EUROPE’S internal markets commissioner Michel Barnier yesterday issued a stark warning to credit ratings agencies, as he demanded an investigation of their methods and floated the possibility of establishing an EU agency tasked with issuing sovereign ratings.
Barnier said he had asked for “responsibility” from the ratings agencies, but that he had been “surprised” by Greece’s rapid deterioration in rating, after Standard & Poor’s last week downgraded the Greek government bonds to “junk” status.
“I think we need to go further to look at the impact of the ratings on the financial system or economic system as a whole,” he added, warning that it could be possible to take away responsibility for sovereign credit ratings from the current agencies in favour of a new EU body.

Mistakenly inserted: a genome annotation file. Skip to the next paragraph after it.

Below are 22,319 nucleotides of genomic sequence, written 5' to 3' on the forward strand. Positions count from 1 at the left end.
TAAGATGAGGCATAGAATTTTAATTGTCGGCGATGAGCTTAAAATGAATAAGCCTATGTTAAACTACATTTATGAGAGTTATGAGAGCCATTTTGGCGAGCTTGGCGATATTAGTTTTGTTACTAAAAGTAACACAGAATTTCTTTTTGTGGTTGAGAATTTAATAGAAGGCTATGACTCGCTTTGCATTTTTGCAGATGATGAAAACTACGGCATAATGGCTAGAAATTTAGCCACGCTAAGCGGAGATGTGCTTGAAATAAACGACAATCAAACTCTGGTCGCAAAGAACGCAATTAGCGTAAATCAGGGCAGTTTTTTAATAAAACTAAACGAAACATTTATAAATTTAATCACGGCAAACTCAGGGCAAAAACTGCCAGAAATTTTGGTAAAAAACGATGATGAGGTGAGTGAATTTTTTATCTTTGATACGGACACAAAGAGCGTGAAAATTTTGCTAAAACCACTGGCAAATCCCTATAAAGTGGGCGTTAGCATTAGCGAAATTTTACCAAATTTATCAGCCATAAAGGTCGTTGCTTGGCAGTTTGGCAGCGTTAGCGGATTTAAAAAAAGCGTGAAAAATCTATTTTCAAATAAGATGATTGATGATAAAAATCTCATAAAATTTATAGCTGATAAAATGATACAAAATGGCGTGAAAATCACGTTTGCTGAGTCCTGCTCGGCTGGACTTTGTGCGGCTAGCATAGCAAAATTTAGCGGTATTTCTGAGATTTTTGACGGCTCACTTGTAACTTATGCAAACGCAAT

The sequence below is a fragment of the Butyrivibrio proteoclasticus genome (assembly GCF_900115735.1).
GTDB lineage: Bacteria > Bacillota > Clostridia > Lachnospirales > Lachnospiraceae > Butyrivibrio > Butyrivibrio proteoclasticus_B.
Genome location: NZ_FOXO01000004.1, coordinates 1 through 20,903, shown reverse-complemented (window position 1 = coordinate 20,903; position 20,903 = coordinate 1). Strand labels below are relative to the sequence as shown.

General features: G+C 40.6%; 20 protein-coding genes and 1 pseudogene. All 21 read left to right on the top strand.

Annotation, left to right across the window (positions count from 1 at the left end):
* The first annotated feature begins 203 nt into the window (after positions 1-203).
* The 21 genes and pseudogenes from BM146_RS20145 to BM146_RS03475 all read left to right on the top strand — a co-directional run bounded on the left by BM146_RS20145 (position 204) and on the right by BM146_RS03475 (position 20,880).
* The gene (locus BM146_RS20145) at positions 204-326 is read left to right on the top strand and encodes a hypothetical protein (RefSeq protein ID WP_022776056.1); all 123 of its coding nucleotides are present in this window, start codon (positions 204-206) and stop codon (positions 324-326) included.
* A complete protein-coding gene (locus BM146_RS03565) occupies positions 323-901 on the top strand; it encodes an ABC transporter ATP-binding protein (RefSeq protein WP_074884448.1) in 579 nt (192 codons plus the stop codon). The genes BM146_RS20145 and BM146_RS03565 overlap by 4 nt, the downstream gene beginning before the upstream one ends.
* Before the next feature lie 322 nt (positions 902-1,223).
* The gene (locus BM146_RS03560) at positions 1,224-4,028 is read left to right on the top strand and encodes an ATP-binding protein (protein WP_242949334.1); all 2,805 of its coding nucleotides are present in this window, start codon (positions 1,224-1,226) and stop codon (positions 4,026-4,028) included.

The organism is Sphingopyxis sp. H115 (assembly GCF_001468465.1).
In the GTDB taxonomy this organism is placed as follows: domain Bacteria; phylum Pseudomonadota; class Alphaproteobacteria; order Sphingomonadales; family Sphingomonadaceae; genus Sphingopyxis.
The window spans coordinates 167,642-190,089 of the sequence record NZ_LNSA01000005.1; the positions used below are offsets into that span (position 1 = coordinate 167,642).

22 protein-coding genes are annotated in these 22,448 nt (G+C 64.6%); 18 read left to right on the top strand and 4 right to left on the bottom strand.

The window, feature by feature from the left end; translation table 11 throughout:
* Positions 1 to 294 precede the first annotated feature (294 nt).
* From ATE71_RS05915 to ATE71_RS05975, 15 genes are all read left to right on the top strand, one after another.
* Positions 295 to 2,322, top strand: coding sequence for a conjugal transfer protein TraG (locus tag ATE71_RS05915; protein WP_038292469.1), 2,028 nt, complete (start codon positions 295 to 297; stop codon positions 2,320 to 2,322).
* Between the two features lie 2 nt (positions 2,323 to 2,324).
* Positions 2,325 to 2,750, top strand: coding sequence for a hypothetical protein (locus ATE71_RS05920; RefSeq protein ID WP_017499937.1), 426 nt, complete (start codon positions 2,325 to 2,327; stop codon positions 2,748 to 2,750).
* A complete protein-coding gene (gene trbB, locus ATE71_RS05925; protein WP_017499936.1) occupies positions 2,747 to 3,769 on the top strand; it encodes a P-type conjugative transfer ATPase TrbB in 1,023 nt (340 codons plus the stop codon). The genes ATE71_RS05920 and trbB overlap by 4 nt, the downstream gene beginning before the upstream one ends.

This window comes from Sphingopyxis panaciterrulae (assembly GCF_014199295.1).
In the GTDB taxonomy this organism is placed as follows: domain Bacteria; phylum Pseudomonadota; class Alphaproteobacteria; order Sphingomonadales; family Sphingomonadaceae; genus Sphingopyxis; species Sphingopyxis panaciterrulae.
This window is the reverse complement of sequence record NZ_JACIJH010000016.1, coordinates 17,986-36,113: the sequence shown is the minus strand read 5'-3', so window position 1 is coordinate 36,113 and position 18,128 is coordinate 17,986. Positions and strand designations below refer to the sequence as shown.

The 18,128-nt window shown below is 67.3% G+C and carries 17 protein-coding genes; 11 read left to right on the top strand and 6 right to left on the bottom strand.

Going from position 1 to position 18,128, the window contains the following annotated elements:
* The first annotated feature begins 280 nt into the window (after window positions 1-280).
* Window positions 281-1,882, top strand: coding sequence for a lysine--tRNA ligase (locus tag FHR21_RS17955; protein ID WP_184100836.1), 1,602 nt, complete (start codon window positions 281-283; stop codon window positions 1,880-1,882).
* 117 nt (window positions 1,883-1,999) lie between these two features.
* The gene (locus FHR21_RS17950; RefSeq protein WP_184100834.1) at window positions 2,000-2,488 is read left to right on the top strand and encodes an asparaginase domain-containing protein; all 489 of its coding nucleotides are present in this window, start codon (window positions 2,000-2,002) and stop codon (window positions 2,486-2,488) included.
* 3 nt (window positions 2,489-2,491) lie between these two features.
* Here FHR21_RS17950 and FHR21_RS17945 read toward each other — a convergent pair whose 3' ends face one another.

Barnier’s comments came as Greece was crippled yesterday by the first day of a 48-hour strike by public sector workers against stringent austerity measures to which the country has agreed in return for a €110bn (£94.4bn) EU and International Monetary Fund bailout.
Members of Greece’s communist party hung protest banners on the walls below the Acropolis in Athens before the start of the strikes, which involved tens of thousands of demonstrators. Private sector workers are due to join the walkout today.
Greece has hired Lazard to advise it on its financial woes, though the bank said yesterday that a restructuring of the nation’s debt is not an option on the cards.